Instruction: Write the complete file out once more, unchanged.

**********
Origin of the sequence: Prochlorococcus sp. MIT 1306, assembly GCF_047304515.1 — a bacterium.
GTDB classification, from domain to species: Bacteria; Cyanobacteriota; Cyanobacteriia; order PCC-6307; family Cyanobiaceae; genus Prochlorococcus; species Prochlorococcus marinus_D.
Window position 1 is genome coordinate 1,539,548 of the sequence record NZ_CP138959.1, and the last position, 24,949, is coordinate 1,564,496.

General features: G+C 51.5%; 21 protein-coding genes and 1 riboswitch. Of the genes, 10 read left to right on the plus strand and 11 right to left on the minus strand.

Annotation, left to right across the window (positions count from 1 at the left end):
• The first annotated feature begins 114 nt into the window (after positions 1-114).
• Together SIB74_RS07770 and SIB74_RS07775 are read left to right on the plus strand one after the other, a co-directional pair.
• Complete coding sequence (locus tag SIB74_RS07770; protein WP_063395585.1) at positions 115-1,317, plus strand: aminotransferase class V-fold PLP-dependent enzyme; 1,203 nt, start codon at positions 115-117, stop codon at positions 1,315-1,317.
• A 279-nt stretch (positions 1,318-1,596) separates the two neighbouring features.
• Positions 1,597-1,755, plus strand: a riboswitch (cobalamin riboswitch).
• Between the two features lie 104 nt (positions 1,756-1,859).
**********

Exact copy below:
Origin of the sequence: Prochlorococcus sp. MIT 1306, assembly GCF_047304515.1 — a bacterium.
GTDB classification, from domain to species: Bacteria; Cyanobacteriota; Cyanobacteriia; order PCC-6307; family Cyanobiaceae; genus Prochlorococcus; species Prochlorococcus marinus_D.
Window position 1 is genome coordinate 1,539,548 of the sequence record NZ_CP138959.1, and the last position, 24,949, is coordinate 1,564,496.

General features: G+C 51.5%; 21 protein-coding genes and 1 riboswitch. Of the genes, 10 read left to right on the plus strand and 11 right to left on the minus strand.

Annotation, left to right across the window (positions count from 1 at the left end):
• The first annotated feature begins 114 nt into the window (after positions 1-114).
• Together SIB74_RS07770 and SIB74_RS07775 are read left to right on the plus strand one after the other, a co-directional pair.
• Complete coding sequence (locus tag SIB74_RS07770; protein WP_063395585.1) at positions 115-1,317, plus strand: aminotransferase class V-fold PLP-dependent enzyme; 1,203 nt, start codon at positions 115-117, stop codon at positions 1,315-1,317.
• A 279-nt stretch (positions 1,318-1,596) separates the two neighbouring features.
• Positions 1,597-1,755, plus strand: a riboswitch (cobalamin riboswitch).
• Between the two features lie 104 nt (positions 1,756-1,859).